An outdoor educational exhibit set to run from late January to April 3, 2021, In Plain Sight will challenge us to confront the persistence of long-standing inequity—in death as well as in life. Panels positioned along the old carriage track through Geer Cemetery—with accompanying safely distanced and virtual programming—will illuminate a history too often unseen, that of the graveyard itself as well as the African Americans laid to rest there and the role they played in building Durham.
More than 1,500 men, women, and children were buried in Geer Cemetery from 1877 to 1944, many of them experiencing slavery, rural-to-urban-migration, and the inhumanity of Jim Crow firsthand. For decades after the “separate but equal” doctrine finally moved city leaders to open a public burial ground for African Americans in the late 1920s, Geer Cemetery has suffered from municipal neglect while the graves of the city’s white founders are tended with tax dollars.
Leading this collaborative effort with local students, scholars, volunteers, and descendants of those laid to rest here, the Friends of Geer Cemetery welcome the entire community to contemplate the ways in which these marks of our past inform the contemporary struggle for justice and respect.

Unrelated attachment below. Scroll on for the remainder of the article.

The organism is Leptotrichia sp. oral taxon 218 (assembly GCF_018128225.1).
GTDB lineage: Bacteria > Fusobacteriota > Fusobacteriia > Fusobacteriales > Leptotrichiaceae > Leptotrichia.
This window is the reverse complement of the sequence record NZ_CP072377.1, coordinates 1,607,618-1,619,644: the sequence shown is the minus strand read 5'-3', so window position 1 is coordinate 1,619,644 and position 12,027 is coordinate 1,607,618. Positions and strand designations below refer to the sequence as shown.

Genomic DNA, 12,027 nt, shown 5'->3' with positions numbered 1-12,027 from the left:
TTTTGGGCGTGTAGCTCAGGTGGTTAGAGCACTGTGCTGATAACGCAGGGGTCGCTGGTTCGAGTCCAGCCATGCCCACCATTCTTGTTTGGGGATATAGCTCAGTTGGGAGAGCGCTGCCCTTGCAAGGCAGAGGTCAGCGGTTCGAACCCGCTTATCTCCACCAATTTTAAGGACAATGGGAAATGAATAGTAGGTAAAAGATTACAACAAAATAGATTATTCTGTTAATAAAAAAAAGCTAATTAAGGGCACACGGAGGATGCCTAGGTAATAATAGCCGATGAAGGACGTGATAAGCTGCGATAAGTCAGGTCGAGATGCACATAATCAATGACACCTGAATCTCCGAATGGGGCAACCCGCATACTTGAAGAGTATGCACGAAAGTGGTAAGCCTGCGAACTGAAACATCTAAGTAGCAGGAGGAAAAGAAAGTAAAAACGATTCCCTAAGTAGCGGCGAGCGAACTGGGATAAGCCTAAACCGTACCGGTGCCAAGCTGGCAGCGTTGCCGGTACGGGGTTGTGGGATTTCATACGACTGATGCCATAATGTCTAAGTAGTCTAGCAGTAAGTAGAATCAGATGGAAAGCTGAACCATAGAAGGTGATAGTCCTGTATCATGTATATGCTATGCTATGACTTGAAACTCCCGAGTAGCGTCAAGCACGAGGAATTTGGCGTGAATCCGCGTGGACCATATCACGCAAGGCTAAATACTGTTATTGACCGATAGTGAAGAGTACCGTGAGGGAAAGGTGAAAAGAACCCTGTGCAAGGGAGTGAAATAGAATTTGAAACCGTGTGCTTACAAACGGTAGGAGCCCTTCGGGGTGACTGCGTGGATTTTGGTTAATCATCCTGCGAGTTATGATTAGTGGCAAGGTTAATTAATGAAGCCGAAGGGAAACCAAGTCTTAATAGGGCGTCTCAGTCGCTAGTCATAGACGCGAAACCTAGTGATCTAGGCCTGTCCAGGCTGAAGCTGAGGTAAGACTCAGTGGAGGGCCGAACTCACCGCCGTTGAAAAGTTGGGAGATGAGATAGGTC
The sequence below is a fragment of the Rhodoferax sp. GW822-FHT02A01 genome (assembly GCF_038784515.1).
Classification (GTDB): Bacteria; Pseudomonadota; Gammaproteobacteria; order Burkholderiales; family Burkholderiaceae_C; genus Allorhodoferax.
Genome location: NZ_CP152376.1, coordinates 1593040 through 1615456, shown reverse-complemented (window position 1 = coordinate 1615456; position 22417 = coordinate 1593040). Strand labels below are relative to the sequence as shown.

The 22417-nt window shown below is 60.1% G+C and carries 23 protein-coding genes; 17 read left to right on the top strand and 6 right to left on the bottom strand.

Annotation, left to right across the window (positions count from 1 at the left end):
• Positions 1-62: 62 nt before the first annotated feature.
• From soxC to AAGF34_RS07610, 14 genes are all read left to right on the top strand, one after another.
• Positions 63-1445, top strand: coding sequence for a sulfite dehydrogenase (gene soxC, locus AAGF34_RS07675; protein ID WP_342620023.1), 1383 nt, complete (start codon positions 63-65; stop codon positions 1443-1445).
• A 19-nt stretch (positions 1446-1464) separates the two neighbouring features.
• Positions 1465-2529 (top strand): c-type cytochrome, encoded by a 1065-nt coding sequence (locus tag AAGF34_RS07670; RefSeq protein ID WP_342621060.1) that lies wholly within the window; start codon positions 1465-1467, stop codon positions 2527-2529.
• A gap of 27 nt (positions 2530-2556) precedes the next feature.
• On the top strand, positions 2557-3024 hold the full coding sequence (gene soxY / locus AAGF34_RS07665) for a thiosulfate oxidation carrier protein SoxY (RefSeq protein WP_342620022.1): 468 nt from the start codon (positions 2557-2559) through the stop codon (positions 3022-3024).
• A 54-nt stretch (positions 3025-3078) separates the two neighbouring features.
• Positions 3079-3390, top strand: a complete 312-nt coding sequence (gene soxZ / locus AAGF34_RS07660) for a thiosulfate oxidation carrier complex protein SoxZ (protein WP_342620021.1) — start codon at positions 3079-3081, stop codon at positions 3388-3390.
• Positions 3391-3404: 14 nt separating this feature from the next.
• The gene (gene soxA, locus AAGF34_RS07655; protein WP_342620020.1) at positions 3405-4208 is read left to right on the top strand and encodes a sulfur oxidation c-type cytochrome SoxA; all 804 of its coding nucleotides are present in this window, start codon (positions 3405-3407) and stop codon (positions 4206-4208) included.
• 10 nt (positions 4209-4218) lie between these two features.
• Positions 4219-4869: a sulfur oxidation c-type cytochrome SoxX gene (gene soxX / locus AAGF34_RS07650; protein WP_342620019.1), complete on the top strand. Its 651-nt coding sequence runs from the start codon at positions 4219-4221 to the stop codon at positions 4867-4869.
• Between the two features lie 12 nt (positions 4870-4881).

In Plain Sight is open for self-guided tours during daylight hours, seven days a week. And thanks to the work of descendant Dennis Howland (and his YouTube channel, You Can V There), you can also tour the exhibit virtually! Below is the recording he made on our first in-person tour on January 30, 2021, using VR technology to produce an immersive, 360 video experience. If you’re on a mobile device, you can move it to explore the powerful space that is Geer Cemetery in all directions. The same effect can be achieved in a traditional browser using your mouse or trackpad.
To contemplate the content at each tour stop in more depth, you can pause the video and view the panels in the carousel below.
The Friends of Geer Cemetery hosted a virtual panel discussion on Saturday, February 20, followed by a Q&A. Panelists included Vanessa Hines, Durham Racial Equity Task Force and Stagville Memorial Project; William Sturkey, Associate Professor of History, UNC Chapel Hill; Angela Thorpe, Director, NC African American Heritage Commission; and Andre Vann, Head Archivist and Public Historian, NC Central. Watch it here.